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Mutagenesis
Year: 2009  |  Volume: 24  |  Issue: 3  |  Page No.: 225 - 232

The effect of selenium, as selenomethionine, on genome stability and cytotoxicity in human lymphocytes measured using the cytokinesis-block micronucleus cytome assay

J Wu, G. H Lyons, R. D Graham and M. F. Fenech    

Abstract:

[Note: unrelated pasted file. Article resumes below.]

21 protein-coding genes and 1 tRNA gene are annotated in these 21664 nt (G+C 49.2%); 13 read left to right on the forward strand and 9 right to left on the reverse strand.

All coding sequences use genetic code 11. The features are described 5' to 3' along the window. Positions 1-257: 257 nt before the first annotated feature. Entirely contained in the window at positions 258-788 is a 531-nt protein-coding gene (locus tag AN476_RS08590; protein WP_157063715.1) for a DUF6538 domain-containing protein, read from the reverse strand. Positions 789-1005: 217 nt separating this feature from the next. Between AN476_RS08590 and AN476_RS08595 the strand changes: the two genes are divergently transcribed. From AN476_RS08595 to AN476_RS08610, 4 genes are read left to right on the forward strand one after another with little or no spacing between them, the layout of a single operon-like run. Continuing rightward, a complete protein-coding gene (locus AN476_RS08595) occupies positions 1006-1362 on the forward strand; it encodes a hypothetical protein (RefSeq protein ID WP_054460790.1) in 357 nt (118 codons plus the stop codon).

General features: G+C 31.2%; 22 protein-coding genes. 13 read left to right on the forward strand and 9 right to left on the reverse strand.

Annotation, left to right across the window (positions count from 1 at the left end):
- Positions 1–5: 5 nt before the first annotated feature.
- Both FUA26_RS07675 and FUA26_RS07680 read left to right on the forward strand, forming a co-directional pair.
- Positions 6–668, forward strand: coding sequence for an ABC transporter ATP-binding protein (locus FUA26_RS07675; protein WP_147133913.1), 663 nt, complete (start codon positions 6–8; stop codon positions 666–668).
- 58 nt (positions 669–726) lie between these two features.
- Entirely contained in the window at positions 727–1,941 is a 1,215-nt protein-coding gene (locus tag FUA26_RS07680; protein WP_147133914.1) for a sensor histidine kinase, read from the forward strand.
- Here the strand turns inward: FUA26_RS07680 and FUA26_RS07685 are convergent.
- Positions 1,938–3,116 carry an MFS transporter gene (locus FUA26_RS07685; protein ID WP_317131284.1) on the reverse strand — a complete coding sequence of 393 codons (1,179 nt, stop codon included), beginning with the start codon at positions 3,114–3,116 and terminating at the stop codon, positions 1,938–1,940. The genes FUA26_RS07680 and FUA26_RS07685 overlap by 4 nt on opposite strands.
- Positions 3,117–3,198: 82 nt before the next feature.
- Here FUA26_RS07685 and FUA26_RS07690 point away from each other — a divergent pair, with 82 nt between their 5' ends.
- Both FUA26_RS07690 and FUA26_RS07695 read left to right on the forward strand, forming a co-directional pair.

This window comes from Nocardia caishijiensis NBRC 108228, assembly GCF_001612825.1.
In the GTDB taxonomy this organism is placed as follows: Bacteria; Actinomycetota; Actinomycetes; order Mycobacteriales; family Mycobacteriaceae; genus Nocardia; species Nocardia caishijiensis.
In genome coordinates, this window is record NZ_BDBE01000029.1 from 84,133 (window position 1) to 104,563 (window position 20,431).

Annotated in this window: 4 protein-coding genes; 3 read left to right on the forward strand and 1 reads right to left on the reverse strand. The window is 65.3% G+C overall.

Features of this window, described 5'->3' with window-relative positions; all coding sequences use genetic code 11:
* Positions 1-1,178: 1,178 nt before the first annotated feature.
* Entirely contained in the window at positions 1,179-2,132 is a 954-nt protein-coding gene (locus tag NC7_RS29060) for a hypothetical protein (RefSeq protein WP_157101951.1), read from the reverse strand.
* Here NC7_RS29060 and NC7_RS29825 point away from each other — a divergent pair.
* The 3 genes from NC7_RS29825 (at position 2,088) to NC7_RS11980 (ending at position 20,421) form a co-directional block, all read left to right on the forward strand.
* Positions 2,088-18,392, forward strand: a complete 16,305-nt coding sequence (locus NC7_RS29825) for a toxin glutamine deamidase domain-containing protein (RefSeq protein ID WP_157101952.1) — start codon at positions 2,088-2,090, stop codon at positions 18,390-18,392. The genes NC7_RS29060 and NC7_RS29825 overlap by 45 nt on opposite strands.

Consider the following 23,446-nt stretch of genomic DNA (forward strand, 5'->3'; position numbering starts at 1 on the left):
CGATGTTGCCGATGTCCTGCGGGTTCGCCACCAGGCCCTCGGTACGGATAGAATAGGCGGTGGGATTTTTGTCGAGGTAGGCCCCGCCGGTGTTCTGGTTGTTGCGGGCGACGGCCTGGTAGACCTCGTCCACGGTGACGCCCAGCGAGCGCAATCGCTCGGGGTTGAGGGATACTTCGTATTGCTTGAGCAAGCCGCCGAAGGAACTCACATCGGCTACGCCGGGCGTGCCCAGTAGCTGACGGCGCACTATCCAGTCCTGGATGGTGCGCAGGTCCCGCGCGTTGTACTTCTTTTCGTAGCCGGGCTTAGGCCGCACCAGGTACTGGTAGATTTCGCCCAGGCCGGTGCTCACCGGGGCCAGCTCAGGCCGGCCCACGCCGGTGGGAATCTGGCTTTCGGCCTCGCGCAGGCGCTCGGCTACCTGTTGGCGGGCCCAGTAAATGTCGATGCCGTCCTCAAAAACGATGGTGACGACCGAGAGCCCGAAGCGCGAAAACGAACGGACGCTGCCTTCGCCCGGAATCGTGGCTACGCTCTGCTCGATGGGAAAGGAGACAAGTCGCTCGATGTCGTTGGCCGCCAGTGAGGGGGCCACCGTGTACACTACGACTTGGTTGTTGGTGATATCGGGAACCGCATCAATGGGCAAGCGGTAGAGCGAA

A supranutritional intake of selenium (Se) may be required for cancer prevention, but an excessively high dose could be toxic. Therefore, the effect on genome stability of seleno-L-methionine (Se-met), the most important dietary form of Se, was measured to determine its bioefficacy and safety limit. Peripheral blood lymphocytes were isolated from six volunteers and cultured with medium supplemented with Se-met in a series of Se concentrations (3, 31, 125, 430, 1880 and 3850 µg Se/litre) while keeping the total methionine (i.e. Se-met + L-methionine) concentration constant at 50 µM. Baseline genome stability of lymphocytes and the extent of DNA damage induced by 1.5-Gy -ray were investigated using the cytokinesis-block micronucleus cytome assay after 9 days of culture in 96-microwell plates. High Se concentrations (≥1880 µg Se/litre) caused strong inhibition of cell division and increased cell death (P < 0.0001). Baseline frequency of nucleoplasmic bridges and nuclear buds, however, declined significantly (P trend < 0.05) as Se concentration increased from 3 to 430 µg Se/litre. Se concentration (≤430 µg Se/litre) had no significant effect on baseline frequency of micronuclei and had no protective effect against genome damage induced by exposure to 1.5-Gy -ray irradiation. In conclusion, Se, as Se-met, may improve genome stability at concentrations up to 430 µg Se/litre, but higher doses may be cytotoxic. Therefore, a cautious approach to supplementation with Se-met is required to ensure that optimal genome health is achieved without cytotoxic effects.

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